While this turbulent year has come with its fair share of wildcards, there has been some welcome news for those looking for a loan to finance their property purchase. Not only are interest rates at an all-time low for borrowers, there has also been a removal of the Loan to Value Ratio (LVR) restrictions. In April 2020, the Reserve Bank announced the LVR restrictions would be removed for 12 months, ending May 2021. So, what could this mean for your ability borrow going forward?
What is a Loan to Value Ratio?
A LVR is the amount of your loan in comparison to the value of your property (your debt to equity ratio in your property). Your LVR is calculated by dividing your loan amount by the value of the property you are purchasing. For example, if you are purchasing a property worth $400,000, you have a deposit of $80,000 and need to borrow $320,000, the LVR would be 80% ($320,000 ÷ $400,000 = 80%). LVR's were brought in to strengthen the banking system in New Zealand so that in the event of a reduction in house prices the banks were not caught out. They were also used to slow down house price increases by reducing the pool of buyers.
Previously having a LVR of greater than 80% would limit your chances of gaining an approved new home loan. The Reserve Bank restricted banks to only allowing 20% of their new home loans issued to have an LVR of more than 80% (deposit of 20% or less). Since 1 May these restrictions have been removed meaning banks are able to approve more loans for those who do not meet the 20% deposit threshold. This has been a boost for prospective purchasers in their ability to enter the property market along with the record-low interest rates currently being offered by the major banks.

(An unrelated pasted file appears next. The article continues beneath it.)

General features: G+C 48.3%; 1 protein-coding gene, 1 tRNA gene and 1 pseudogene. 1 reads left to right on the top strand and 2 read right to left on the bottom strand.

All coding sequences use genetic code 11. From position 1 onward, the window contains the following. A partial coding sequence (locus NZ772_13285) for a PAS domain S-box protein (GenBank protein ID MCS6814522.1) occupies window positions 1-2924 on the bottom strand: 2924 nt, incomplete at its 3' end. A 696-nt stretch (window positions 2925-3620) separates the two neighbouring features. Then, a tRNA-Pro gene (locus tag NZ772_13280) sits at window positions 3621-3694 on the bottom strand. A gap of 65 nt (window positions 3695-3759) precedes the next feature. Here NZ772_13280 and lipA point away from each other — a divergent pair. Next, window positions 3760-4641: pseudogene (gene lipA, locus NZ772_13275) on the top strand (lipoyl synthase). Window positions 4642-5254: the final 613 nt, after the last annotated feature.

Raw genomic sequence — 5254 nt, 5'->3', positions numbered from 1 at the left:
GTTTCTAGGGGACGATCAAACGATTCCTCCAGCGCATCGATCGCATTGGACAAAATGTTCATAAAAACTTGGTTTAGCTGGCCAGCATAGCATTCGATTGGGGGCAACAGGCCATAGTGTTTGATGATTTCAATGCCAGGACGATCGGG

Consequences of the removal of restrictions
While the removal of these restrictions has been seen as a positive for many buyers, particularly first home buyers who were struggling to reach that 20% deposit mark, there are some consequences for having a high LVR. Having to borrow more comes with the fact that your loan payments will be larger. Further low interest rates currently being advertised by banks are usually their "special" rates which require an LVR of under 80%. Those with an LVR of above 80% will have to settle for banks "standard" rates which, while low comparatively to where they were at the start of year, are not at the same level as the special rates. A further consequence is that it is common for banks to add on a low equity premium to interest rates for borrowers who have a deposit of less than 20%, resulting in higher loan payments for the borrower.
What the LVR changes mean for you
While the removal of the LVR restriction is good news for first home buyers who previously were not able to borrow due to their high LVR, any borrower will still have to meet the banks income and credit criteria. These changes are unlikely to assist investment property buyers. Due to the current uncertainty around where the property market is heading in the post-Covid world, banks are unlikely to lend to an investment buyer with a high LVR. Once banks are content the property market has stabilised, they many then be more comfortable with lending to investment buyers with higher LVRs.
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